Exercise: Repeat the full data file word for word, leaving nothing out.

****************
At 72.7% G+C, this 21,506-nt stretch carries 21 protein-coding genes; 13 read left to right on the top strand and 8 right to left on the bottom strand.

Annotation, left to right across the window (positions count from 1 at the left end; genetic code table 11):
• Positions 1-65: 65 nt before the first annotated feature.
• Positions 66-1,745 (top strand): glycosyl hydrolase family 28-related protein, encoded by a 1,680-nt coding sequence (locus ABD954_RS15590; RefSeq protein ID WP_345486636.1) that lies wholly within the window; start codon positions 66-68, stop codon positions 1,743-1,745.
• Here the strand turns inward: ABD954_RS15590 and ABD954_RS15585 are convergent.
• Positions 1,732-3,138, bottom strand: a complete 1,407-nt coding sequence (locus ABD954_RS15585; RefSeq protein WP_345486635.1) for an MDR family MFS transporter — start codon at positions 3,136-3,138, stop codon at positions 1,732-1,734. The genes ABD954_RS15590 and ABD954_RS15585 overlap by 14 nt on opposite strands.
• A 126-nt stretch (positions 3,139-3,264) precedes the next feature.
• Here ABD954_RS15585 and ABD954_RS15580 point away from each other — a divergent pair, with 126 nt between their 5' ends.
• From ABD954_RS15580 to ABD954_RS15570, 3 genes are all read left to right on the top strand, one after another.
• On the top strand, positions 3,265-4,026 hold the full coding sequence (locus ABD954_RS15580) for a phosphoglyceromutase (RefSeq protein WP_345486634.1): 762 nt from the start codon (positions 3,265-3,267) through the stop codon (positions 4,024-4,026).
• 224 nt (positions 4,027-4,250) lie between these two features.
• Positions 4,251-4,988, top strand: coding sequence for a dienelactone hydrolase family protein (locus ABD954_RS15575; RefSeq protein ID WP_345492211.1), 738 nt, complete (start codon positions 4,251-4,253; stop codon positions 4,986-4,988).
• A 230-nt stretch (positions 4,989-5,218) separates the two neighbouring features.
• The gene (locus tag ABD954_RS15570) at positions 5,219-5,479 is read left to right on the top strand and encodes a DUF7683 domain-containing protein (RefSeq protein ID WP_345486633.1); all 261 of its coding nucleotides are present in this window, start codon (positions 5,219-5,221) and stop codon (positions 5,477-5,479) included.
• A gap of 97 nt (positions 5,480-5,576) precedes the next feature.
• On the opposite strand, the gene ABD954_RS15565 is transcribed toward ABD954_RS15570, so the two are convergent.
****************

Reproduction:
At 72.7% G+C, this 21,506-nt stretch carries 21 protein-coding genes; 13 read left to right on the top strand and 8 right to left on the bottom strand.

Annotation, left to right across the window (positions count from 1 at the left end; genetic code table 11):
• Positions 1-65: 65 nt before the first annotated feature.
• Positions 66-1,745 (top strand): glycosyl hydrolase family 28-related protein, encoded by a 1,680-nt coding sequence (locus ABD954_RS15590; RefSeq protein ID WP_345486636.1) that lies wholly within the window; start codon positions 66-68, stop codon positions 1,743-1,745.
• Here the strand turns inward: ABD954_RS15590 and ABD954_RS15585 are convergent.
• Positions 1,732-3,138, bottom strand: a complete 1,407-nt coding sequence (locus ABD954_RS15585; RefSeq protein WP_345486635.1) for an MDR family MFS transporter — start codon at positions 3,136-3,138, stop codon at positions 1,732-1,734. The genes ABD954_RS15590 and ABD954_RS15585 overlap by 14 nt on opposite strands.
• A 126-nt stretch (positions 3,139-3,264) precedes the next feature.
• Here ABD954_RS15585 and ABD954_RS15580 point away from each other — a divergent pair, with 126 nt between their 5' ends.
• From ABD954_RS15580 to ABD954_RS15570, 3 genes are all read left to right on the top strand, one after another.
• On the top strand, positions 3,265-4,026 hold the full coding sequence (locus ABD954_RS15580) for a phosphoglyceromutase (RefSeq protein WP_345486634.1): 762 nt from the start codon (positions 3,265-3,267) through the stop codon (positions 4,024-4,026).
• 224 nt (positions 4,027-4,250) lie between these two features.
• Positions 4,251-4,988, top strand: coding sequence for a dienelactone hydrolase family protein (locus ABD954_RS15575; RefSeq protein ID WP_345492211.1), 738 nt, complete (start codon positions 4,251-4,253; stop codon positions 4,986-4,988).
• A 230-nt stretch (positions 4,989-5,218) separates the two neighbouring features.
• The gene (locus tag ABD954_RS15570) at positions 5,219-5,479 is read left to right on the top strand and encodes a DUF7683 domain-containing protein (RefSeq protein ID WP_345486633.1); all 261 of its coding nucleotides are present in this window, start codon (positions 5,219-5,221) and stop codon (positions 5,477-5,479) included.
• A gap of 97 nt (positions 5,480-5,576) precedes the next feature.
• On the opposite strand, the gene ABD954_RS15565 is transcribed toward ABD954_RS15570, so the two are convergent.